This maker spotlight was brought to us through Maker Faire Rome. You’ll be able to find them and many more creative and exciting makers at Maker Faire Rome: The European Edition on October 18-20. Get your tickets now!
Who are you?
My name is Tino Werner. I’m from Graz/Austria, where I studied Telematics.
Where are you located?
After college, I moved to Germany and worked at KIT for nine years. I’m currently located in Leopoldshafen near Karlsruhe.
What is your day job?
Six years ago I decided to turn my hobby into a profession and started developing my own robot kits. So I’m an inventor and entrepreneur. I’m doing a lot of workshops for children, mainly at Maker Faires throughout Germany. If possible, my wife and my two children come with me. This year I’ll be at the Maker Faire in Rome – the biggest Maker Faire in Europe – for the first time.
What kinds of stuff do you make?
I make small analog robots. They’re designed as kits, so that children can use them to understand the world of electronics. The robots respond particularly perceptive to their surroundings, dodging objects, circling under light or shadows, and much more. This means learning about electronics becomes fun to explore! Even adults enjoy them.
How did you get started making stuff?
I loved creating autonomous machines as a child, using construction toys!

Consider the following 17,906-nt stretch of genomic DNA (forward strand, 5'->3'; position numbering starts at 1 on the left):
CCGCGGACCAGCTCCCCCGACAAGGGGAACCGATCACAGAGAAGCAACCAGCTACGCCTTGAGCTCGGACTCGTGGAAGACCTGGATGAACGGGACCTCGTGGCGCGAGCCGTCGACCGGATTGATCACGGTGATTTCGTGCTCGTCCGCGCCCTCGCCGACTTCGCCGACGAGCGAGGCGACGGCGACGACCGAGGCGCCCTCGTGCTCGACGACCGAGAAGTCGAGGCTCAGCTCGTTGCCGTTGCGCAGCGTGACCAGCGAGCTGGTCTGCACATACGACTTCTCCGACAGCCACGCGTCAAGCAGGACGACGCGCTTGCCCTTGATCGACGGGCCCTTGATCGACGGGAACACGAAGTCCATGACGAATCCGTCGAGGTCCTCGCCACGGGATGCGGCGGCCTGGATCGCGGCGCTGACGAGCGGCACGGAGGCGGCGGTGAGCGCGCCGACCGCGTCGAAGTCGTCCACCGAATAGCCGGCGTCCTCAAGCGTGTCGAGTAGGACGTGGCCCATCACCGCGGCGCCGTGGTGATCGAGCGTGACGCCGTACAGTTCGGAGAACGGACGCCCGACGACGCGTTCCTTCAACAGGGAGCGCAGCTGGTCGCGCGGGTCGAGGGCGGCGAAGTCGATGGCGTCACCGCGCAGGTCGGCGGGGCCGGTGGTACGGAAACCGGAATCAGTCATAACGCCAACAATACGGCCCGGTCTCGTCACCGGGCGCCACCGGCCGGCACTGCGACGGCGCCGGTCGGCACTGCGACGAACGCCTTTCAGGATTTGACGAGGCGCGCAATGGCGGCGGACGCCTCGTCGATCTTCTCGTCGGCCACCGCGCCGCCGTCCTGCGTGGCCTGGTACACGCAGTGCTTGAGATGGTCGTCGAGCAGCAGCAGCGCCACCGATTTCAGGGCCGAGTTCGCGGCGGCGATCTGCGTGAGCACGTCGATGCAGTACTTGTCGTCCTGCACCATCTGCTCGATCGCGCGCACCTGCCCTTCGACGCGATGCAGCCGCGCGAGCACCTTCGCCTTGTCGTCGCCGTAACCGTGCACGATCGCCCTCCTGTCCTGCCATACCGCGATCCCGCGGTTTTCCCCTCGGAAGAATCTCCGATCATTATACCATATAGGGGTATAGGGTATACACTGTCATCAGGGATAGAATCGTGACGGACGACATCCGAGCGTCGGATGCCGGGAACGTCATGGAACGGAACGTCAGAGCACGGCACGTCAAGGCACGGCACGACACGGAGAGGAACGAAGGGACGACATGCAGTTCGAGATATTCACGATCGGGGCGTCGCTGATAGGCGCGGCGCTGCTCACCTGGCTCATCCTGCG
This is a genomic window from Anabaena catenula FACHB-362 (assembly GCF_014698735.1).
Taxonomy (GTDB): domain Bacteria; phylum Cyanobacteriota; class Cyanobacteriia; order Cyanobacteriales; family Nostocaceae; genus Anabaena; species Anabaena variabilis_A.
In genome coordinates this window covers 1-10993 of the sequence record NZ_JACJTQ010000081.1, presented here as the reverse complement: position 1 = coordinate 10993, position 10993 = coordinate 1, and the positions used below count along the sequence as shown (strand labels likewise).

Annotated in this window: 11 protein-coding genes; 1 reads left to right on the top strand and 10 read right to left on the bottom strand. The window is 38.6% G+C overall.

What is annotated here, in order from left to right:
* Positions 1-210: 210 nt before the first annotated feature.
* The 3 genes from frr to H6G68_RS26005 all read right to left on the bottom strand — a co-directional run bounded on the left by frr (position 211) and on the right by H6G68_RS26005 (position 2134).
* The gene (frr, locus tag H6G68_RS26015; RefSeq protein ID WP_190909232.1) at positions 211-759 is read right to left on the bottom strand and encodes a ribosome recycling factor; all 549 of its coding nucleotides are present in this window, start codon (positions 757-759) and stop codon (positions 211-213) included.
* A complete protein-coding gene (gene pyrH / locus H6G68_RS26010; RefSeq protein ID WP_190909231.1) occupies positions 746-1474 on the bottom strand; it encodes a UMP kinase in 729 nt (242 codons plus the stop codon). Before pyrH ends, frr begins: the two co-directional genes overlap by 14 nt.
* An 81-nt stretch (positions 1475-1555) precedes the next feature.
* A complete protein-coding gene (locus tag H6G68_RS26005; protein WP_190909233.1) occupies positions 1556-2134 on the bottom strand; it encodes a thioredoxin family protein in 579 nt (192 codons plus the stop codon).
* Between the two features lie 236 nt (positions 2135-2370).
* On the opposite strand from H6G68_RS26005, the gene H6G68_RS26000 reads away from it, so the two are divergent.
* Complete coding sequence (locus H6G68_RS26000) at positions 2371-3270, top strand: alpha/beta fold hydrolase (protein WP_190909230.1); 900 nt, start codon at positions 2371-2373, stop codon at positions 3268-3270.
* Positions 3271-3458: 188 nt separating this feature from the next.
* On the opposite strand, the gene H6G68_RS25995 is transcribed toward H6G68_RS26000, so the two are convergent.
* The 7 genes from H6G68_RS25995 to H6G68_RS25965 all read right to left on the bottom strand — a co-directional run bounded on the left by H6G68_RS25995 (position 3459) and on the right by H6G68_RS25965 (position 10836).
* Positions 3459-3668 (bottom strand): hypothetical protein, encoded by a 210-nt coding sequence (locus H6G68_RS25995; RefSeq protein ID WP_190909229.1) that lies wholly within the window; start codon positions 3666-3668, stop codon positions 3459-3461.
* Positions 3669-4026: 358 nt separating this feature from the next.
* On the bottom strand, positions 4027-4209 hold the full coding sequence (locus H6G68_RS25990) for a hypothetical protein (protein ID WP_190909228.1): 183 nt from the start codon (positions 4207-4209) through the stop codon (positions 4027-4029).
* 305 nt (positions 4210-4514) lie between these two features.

As a teenager I combined and replaced the toy parts with more robust materials.
What is something you’ve made that really stands out, that you’re proud of?
At the age of 18 I build a walking spider robot that moved, acted, and looked like a tarantula. The spider only had two motors for walking and three others to move the feelers and abdomen. Much later I constructed a miniaturized model and designed it as a soldering kit. Since I love making things as simple as possible, I used an analog yet variable control circuit.
What do you have on your horizon?
Years ago I patented the sensor system and the drive mechanism of my spider robot, but because of the extensive work time needed, I never finished the kit in order to sell it.
Currently, I’m working on a new prototype for a six-legged walking robot. It will be a kit where no soldering is necessary, yet it’ll be able to be digitally controlled as well as analog.
I’m also working on prototypes of a new kind of wheels that have no center and am hoping to bring these onto the market soon too.
What links would you like included?
My homepage, which has more detailed information about my robot kits and the possibility to order them.